Virginia State Police (VSP) will be stepping up patrols New Year’s Eve to detect and deter impaired drivers on Virginia’s highways.
If you are convicted for the first time of drunk driving, you will lose your driver’s license for a year. If your blood-alcohol is between 0.15 percent and 0.20 percent, it’s a mandatory five days in jail, plus additional penalties.
Since Thanksgiving, troopers have been participating in the annual VSP Checkpoint Strikeforce (http://www.checkpointstrikeforce.net) anti-driving-under-the-influence enforcement campaign and the “Drive Sober or Get Pulled Over” holiday crackdown (http://www.nhtsa.gov/Impaired).
Respectively, both are state and national enforcement operations conducted annually during the holidays that focus on the dangers and prevention of drunk and drugged driving. More DUI patrols by state police troopers and participation in local DUI checkpoints will be taking place throughout the evening and overnight hours of Dec. 31, 2013, statewide.
As of Dec. 30, 2013, preliminary reports indicate that more than 720 individuals have lost their lives in traffic crashes on Virginia highways this year, the VSP reported. In order to prevent anyone else from becoming another fatal statistic, it’s going to take the help and responsible decision-making of every motorist heading out for New Year’s Eve.
There’s nothing wrong with enjoying yourself at a party. What is wrong is having an impaired driver making the improper choice to get behind the wheel of a vehicle and drive, the VSP said. If you’re going to drink alcohol, then designate a sober driver in advance to get you home safely or call a taxi, take advantage of public transportation, or simply stay put.
Whatever you do, don’t drink alcohol and drive. According to the U.S. Department of Transportation, in 2012 nationwide, deaths in crashes involving drunk drivers increased 4.6 percent, taking 10,322 lives compared to 9,865 in 2011. The majority of those crashes involved drivers with a blood alcohol concentration (BAC) of .15 or higher – nearly double the legal limit.
During last year’s holiday season alone, 830 lives were lost in drunk driving crashes in America.
According to the National Highway Traffic Safety Administration (NHTSA), the holiday enforcement on drunk drivers comes at a time of year when crashes involving alcohol increase. Over the past decade, almost two of every five (41 percent) deaths that occur around the New Year’s holiday and the Christmas holiday (37 percent) were alcohol-impaired, compared to 31 percent nationally over the past 10 years.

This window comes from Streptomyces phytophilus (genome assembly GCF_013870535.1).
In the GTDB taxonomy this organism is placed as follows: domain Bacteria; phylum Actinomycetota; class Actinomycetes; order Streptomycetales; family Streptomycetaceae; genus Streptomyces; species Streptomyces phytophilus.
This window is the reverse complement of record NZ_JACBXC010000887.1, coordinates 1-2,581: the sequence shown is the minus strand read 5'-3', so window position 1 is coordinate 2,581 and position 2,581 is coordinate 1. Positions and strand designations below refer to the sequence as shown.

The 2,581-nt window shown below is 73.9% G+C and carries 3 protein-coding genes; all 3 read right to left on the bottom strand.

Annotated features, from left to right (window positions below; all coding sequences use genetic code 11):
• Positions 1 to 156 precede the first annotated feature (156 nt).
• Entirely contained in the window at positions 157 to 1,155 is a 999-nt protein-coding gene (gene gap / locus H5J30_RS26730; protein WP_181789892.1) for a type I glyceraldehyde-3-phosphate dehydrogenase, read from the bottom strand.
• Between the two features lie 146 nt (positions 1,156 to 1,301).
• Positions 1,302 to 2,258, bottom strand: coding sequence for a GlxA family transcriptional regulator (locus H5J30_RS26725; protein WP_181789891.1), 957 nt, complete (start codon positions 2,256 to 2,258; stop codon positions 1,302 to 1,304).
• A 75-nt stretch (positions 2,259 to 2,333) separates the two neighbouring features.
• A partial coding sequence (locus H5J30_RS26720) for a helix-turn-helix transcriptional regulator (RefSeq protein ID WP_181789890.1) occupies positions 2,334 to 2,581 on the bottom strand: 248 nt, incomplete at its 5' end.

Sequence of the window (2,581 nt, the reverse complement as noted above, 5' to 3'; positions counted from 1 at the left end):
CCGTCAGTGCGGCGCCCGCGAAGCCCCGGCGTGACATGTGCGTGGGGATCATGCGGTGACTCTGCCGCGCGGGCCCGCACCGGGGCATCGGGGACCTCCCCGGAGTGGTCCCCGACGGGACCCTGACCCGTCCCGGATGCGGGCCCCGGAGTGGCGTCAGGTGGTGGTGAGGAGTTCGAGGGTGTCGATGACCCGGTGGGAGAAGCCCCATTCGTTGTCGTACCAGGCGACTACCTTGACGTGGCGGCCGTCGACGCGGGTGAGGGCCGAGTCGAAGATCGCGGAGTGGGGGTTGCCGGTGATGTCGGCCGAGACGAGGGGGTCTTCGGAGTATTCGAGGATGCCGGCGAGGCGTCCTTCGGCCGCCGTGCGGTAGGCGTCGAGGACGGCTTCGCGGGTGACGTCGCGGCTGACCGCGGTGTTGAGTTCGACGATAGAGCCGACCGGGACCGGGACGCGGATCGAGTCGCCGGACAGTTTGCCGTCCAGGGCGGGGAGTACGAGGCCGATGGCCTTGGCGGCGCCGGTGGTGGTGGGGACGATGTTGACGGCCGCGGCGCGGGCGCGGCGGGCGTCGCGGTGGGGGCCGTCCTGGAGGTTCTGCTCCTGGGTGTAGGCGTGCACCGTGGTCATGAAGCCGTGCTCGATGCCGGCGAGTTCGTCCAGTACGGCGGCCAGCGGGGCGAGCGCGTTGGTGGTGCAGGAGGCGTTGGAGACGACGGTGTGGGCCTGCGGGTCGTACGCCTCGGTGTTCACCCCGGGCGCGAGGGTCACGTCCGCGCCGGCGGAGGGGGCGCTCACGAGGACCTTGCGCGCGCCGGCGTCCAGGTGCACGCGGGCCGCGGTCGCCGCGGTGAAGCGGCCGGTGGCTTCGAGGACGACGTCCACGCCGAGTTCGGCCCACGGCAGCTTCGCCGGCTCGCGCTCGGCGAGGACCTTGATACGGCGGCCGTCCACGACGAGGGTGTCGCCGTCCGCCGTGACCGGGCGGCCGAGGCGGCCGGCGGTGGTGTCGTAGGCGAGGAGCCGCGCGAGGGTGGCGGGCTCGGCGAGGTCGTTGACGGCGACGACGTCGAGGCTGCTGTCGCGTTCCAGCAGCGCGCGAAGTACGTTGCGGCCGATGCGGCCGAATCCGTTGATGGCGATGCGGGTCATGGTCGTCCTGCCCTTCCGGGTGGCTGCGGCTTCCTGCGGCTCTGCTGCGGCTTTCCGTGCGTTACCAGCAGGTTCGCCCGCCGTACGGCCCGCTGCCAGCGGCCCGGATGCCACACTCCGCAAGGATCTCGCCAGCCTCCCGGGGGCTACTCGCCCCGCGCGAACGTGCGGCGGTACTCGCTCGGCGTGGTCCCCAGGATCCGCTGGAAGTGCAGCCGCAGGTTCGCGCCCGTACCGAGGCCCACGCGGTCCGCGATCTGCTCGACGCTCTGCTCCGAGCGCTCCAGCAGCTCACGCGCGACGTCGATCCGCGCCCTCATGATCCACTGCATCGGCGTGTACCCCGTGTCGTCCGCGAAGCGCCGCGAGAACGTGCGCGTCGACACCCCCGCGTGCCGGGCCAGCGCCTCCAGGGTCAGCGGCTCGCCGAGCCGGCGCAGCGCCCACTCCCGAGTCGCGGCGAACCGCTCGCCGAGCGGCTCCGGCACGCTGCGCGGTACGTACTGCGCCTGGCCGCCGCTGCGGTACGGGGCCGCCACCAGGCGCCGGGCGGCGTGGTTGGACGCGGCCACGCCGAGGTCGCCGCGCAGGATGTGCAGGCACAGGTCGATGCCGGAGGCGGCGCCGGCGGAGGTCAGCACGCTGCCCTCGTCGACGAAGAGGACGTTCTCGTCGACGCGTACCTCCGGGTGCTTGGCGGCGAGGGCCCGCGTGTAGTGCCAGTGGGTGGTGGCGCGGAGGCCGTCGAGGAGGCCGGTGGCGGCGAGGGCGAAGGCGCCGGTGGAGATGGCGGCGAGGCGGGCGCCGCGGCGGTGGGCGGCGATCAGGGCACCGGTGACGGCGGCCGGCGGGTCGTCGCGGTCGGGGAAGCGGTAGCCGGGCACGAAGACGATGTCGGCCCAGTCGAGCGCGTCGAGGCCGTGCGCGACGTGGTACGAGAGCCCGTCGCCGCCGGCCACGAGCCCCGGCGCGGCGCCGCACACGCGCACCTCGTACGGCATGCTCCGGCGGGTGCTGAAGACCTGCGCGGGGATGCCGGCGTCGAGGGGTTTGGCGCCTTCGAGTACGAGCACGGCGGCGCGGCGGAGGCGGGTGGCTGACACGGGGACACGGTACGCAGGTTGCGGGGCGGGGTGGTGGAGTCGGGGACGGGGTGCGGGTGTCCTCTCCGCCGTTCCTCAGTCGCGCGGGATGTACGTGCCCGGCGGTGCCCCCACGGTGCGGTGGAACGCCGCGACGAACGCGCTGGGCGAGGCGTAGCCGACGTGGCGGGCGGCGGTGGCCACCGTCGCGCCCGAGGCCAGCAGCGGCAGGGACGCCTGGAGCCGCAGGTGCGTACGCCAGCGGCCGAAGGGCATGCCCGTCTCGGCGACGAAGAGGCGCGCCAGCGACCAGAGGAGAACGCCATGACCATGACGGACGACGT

In addition, alcohol-impaired motor vehicle crashes cost more than an $37 billion annually nationwide.
In addition, drivers are reminded to always buckle up, put down the phone, and comply with speed limits. Staying alert to the traffic around, ahead, and behind you helps save lives.
With this holiday’s stepped up enforcement, all drivers are also reminded of Virginia’s “Move Over” law. It’s a life-saving law intended to protect public safety responders and others who have a responsibility to work alongside Virginia’s highways. Drivers are required by law to change to another travel lane or, when unable to, to cautiously pass emergency personnel stopped on the side of the road. The law also includes highway maintenance vehicles and tow trucks equipped with flashing amber lights.
Here are the penalties for drunk driving convictions in Virginia: for DUI first offense: mandatory, minimum $250 fine and driver’s license revocation for one year.
- Conviction for DUI second offense: mandatory, minimum $500 fine, driver’s license revocation for three years and possible jail term up to one year.
- Conviction for DUI second offense within ten years of prior offense carries the following additional penalty: mandatory, minimum ten-day jail term.
- Conviction for DUI second offense within five years of prior offense carries the following additional penalty: mandatory, minimum 20-day jail term.
- Blood/alcohol content reading of 0.15 percent and not higher than 0.20 percent at the time of arrest: First offense carries a mandatory, minimum five-day jail term in addition to all other penalties. Second offense within ten years carries a mandatory, minimum 10-day jail term in addition to all other penalties.